Water, sanitation, and hygiene systems are almost entirely defunct in the enclave. As a result, sewage is contaminating beaches, coastal waters, soil, and freshwater with a host of pathogens, nutrients, microplastics, and hazardous chemicals.

UNEP warns that this poses immediate and long-term threats to the health of Gazans, marine life, and arable lands.

Displaced Palestinians cool off during a heatwave at Khan Younis beach, southern Gaza Strip, 20 May 2024.
Displaced Palestinians cool off during a heatwave at Khan Younis beach, southern Gaza Strip, 20 May 2024. - Saher Alghorra/AP

4. The solid waste management system is severely damaged

Five out of six solid waste management facilities in Gaza are damaged, the report calculates.

By November 2023, 1,200 tonnes of rubbish were accumulating daily around camps and shelters.

“We’ve never lived next to rubbish before,” Asmahan al-Masri, a displaced woman in Khan Younis, told the UK’s BBC. “I cry just like any other grandmother would over her grandchildren being sick and having scabies. This is like a slow death. There is no dignity.”

A shortage of cooking gas has also forced families to burn wood, plastic and waste instead, endangering women and children in particular.

This, coupled with fires and burning fuels, is likely to have sharply lowered Gaza’s air quality, though no open-source air quality data is available for Gaza.

3. Munitions containing heavy metals and explosive chemicals remain

These toxic weapons have been deployed in Gaza’s densely populated areas, contaminating soil and water sources, and posing a risk to human health which will persist long after the war ends.

Unexploded ordnance poses especially serious risks to children, the report warns.

2. Destroyed solar panels leave a toxic legacy

Solar power has been vital to Gazans, as a means of bypassing Israel’s control of the centralised electricity sector. Gaza may have had the highest density of rooftop solar systems in the world, according to experts at the Center for Strategic and International Studies.

Much of this infrastructure has been destroyed in Israel’s ongoing bombardments - and it could lead to a wider environmental problem.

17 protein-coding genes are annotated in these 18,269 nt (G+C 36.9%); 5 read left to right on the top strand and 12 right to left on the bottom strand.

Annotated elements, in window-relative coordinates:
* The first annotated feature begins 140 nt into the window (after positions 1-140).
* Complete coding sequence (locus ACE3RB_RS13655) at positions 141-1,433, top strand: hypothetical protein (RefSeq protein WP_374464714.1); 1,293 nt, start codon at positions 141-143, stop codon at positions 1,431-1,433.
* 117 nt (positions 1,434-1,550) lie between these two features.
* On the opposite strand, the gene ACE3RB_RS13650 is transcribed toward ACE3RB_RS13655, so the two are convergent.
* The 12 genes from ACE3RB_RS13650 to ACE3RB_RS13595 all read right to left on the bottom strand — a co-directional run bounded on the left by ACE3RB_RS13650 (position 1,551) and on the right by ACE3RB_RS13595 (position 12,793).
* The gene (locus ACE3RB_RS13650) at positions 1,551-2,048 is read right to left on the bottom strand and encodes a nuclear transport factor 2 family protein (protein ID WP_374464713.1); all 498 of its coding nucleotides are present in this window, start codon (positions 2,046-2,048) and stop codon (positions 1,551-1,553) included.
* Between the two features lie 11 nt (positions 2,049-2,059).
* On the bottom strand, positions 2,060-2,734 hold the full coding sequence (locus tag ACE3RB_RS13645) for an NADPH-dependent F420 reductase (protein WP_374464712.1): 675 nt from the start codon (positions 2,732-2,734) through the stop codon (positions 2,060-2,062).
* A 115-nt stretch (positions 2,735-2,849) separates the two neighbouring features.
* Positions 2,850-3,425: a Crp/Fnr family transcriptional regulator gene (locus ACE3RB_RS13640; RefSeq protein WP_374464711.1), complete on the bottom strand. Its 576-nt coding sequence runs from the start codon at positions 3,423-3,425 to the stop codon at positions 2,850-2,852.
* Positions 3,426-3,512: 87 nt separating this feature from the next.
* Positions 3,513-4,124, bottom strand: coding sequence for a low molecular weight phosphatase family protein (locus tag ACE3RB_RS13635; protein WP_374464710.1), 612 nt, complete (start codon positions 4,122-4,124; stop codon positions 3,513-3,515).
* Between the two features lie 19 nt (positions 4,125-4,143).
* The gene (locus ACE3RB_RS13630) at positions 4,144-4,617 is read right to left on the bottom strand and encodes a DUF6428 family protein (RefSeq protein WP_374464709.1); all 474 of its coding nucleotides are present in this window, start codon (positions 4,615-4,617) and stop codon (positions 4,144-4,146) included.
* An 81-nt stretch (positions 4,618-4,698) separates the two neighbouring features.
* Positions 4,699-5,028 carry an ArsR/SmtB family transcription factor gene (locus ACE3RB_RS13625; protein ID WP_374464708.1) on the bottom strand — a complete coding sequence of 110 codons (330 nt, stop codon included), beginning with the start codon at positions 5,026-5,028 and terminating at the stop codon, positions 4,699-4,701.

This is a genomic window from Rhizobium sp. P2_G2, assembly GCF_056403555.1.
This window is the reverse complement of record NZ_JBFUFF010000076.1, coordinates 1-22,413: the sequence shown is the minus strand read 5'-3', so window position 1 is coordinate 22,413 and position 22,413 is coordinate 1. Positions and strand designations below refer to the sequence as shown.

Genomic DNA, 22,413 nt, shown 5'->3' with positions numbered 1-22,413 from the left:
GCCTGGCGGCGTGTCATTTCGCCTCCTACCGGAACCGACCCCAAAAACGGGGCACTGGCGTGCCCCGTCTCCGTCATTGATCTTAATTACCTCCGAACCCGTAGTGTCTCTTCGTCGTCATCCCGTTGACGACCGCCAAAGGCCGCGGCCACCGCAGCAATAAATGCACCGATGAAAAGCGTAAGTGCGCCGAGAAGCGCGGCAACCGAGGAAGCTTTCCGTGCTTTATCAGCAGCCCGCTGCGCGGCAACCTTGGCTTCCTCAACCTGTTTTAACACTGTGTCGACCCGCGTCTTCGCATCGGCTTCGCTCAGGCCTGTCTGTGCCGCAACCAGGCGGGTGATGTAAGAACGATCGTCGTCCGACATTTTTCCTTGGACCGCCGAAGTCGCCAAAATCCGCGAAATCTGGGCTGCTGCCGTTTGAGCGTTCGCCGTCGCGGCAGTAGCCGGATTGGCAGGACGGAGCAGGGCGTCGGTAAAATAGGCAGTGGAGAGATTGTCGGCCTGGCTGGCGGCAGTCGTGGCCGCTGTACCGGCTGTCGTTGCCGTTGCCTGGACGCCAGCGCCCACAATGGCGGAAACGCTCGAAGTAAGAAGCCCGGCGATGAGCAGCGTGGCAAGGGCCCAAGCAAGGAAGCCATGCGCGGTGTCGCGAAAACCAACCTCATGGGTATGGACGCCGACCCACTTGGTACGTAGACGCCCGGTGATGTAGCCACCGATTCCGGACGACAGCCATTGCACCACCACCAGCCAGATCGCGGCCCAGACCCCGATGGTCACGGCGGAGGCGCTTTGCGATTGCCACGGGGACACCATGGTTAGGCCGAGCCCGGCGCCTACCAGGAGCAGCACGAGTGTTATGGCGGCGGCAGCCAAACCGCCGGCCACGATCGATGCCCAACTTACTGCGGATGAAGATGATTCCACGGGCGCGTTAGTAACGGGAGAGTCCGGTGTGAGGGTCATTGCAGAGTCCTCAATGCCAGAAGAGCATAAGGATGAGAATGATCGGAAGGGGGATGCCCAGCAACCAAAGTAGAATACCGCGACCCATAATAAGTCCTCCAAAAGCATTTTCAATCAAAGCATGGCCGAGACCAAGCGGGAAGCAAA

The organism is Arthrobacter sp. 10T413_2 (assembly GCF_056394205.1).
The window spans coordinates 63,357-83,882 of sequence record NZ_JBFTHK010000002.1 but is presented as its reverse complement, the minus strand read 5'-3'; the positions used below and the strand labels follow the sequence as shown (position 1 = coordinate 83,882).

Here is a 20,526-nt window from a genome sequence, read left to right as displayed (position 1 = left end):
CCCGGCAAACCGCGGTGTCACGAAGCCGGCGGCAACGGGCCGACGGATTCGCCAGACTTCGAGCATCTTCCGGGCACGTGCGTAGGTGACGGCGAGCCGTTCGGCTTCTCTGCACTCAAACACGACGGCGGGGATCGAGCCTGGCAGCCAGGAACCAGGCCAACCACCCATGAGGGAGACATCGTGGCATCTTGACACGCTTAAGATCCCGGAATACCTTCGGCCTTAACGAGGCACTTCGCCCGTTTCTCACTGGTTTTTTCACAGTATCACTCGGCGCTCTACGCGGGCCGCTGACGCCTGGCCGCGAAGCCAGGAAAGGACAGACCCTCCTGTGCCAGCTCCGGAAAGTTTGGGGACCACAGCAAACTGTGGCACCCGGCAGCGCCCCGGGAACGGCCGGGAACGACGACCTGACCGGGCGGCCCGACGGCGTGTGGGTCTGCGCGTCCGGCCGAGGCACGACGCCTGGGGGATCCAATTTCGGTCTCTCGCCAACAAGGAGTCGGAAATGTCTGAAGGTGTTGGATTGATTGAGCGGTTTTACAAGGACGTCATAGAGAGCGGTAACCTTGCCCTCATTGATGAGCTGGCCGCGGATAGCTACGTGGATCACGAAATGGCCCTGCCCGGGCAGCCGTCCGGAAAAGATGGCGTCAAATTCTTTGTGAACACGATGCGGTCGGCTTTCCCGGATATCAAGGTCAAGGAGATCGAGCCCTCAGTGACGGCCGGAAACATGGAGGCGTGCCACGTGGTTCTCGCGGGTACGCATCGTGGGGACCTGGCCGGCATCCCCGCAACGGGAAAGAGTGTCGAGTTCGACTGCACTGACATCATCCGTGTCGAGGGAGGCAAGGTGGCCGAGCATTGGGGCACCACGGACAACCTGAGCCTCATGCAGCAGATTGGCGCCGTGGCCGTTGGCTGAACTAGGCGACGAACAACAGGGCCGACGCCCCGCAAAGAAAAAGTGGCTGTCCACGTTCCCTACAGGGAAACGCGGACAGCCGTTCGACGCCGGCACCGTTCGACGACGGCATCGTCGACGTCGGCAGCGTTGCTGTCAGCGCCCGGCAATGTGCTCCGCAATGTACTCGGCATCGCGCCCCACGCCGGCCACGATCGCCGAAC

Destroyed solar panels are expected to leak lead and other heavy metals, UNEP cautions, causing a new kind of risk to Gaza’s soil and water.

1. Hamas’ tunnels could become dangerous ruins

Hamas’ tunnels system and Israel’s efforts to destroy them may further contribute to environmental damage, UNEP says.

Depending on the construction standards of the tunnels and the extent to which water is being pumped into them, the report warns of long-term risks to human health from groundwater contamination and to buildings constructed on potentially unstable land surfaces.

Can Gaza’s environment recover?

Resolving environmental challenges in Gaza is key for its people’s health and must be woven into recovery and reconstruction plans, the authors find.

They say a full environmental analysis - taking into account contamination from weapons and other conflict-related pollution - must be an integral part of these plans.

Rebuilding of Gaza should also address chronic environmental issues that were there before the war, UNEP adds.

As soon as security conditions allow and access is granted, the UN organisation plans to start a field-based assessment of the extent and type of environmental degradation, building on this preliminary assessment.

Solutions will be developed in tandem with Gaza’s scientific community, public and private sector experts and civil society - including women and youth.